There was good news on Tuesday for millions of lower-income Americans who depend on the Affordable Care Act — Obamacare — to provide their health insurance: premiums will go down next year, and the number of insurance companies offering the plans will go up.

The projected 4% price drop for ACA plans in 2020 comes despite President Trump’s ongoing effort to abolish the program.

It will be the second straight year that “average monthly premiums have dropped year-to-year since the marketplace opened in 2014, and it is a sign that the health law is stabilizing after several years of turmoil caused in part by Mr. Trump,” reports the New York Times.

Since the day he took office, Trump has targeted the accomplishments of his predecessor.

At times, tearing down Obama’s legacy — or, as he might put it, “winning” — seemed to be Trump’s chief goal, as if it were some kind of personal contest for glory and admiration.

And at the top of that legacy stood the ACA, which nearly everyone agreed is imperfect, but which substantially reduced the number of Americans lacking health insurance.

In all, 10.6 million people had health plans through the federal and state marketplace plans as of March,” the Times says, offering the examples that “For a 27-year-old, premiums for a benchmark “silver” plan will cost an average $388 per month next year; for a family of four, they will average $1,520 per month.

“That is still expensive, but most people will qualify for federal subsidies that cover much or most of the cost,” the newspaper says.

The price drop, announced by the Centers for Medicare and Medicaid Services, seemed to be an annoyance for Trump officials opposing the whole program, yet they gave the president credit for making it happen.

“The ACA simply doesn’t work and it is still unaffordable for far too many. But until Congress gets around to replacing it, President Trump will do what he can to fix the problems created by this system for millions of Americans,” said Health and Human Services Secretary Alex Azar.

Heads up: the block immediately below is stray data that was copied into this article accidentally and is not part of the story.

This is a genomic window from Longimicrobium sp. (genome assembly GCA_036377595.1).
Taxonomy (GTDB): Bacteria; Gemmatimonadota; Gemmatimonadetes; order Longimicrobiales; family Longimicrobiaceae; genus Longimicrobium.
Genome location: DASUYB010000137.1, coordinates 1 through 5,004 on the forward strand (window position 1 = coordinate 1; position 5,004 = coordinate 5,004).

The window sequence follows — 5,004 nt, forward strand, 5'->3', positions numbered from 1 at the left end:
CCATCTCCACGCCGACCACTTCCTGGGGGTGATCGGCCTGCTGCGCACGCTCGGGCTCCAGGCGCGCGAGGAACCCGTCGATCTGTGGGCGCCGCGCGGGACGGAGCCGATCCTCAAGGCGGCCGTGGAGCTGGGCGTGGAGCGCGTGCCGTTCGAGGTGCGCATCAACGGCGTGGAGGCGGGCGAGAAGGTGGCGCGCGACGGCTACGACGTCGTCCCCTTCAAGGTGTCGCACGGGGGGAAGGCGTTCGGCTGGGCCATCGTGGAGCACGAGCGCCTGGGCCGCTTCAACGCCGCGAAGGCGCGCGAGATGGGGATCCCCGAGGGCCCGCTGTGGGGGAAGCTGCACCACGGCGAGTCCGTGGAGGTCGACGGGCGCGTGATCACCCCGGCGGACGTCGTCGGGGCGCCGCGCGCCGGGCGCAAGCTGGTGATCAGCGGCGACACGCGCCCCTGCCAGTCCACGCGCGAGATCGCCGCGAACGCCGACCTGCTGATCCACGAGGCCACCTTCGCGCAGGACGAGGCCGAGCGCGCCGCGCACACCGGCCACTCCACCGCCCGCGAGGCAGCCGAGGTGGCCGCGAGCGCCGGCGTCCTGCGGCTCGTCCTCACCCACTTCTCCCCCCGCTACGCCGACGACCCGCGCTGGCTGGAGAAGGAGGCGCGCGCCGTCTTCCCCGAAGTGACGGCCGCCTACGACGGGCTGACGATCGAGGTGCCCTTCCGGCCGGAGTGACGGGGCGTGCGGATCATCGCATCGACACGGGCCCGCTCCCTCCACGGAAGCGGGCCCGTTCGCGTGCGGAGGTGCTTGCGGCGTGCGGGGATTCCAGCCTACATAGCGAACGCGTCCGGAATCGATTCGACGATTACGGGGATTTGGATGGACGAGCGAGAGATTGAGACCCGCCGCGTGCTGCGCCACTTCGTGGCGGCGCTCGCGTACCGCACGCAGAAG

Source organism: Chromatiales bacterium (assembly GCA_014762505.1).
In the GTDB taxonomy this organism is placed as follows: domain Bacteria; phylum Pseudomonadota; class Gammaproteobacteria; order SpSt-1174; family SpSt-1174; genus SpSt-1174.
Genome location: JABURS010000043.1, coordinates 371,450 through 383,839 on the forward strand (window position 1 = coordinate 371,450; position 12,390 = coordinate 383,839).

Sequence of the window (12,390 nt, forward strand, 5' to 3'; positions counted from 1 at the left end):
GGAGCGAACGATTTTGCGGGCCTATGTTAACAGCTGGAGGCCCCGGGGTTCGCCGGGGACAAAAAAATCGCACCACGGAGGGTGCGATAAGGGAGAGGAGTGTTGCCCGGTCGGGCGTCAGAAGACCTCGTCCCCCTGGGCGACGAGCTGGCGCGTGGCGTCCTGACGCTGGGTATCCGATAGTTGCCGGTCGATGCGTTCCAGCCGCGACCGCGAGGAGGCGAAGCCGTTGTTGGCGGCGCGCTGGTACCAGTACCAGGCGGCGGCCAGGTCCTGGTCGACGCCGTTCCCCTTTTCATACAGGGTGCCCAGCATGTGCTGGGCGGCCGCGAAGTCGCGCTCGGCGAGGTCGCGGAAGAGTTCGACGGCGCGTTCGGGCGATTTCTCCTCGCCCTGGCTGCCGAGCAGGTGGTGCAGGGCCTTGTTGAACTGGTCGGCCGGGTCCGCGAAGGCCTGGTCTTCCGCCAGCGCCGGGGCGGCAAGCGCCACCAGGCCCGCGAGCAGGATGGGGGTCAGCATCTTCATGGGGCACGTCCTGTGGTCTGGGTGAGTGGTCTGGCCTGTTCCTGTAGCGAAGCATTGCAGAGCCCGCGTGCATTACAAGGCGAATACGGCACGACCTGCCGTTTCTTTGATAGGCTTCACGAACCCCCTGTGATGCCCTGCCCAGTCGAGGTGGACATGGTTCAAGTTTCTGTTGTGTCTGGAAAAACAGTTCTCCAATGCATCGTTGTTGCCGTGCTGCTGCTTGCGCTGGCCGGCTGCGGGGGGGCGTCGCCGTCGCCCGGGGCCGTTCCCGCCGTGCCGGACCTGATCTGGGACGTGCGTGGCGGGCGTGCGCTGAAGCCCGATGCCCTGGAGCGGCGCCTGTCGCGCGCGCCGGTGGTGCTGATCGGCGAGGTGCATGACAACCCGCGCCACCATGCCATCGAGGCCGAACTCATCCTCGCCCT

But experts say the declining prices of this year and next are “more of a market correction than anything else,” says Politico, adding that after double-digit premium hikes in 2017, “the market has stabilized and is profitable … [so] premiums are coming down.”

Politico notes that Protect Our Care, a group formed to defend Obamacare, says Trump and his administration deserve “zero credit” for the ACA’s success.

Not only will Obamacare premiums be lower in the coming year, plans will be available to many more people in more places. There will be 175 insurers offering ACA plans in 2020, compared with 132 in 2018. 

“Out of the 38 states that use the federal website, 15 states have more insurers participating in 2020 than 2019, and 28 states have counties with more insurers in 2020 than 2019 due to new insurers entering and existing issuers expanding service areas,” reports The Hill.

Open enrollment for Obamacare starts next week, on Nov. 1, “but looming over it is an impending court decision on the law’s constitutionality in a [Texas] case supported by the Trump administration that seeks to overturn the law,” the Times says.

But even if the ACA is struck down, it is likely to wind up in the Supreme Court, Azar told reporters, meaning “no disruption” for this year’s enrollment period.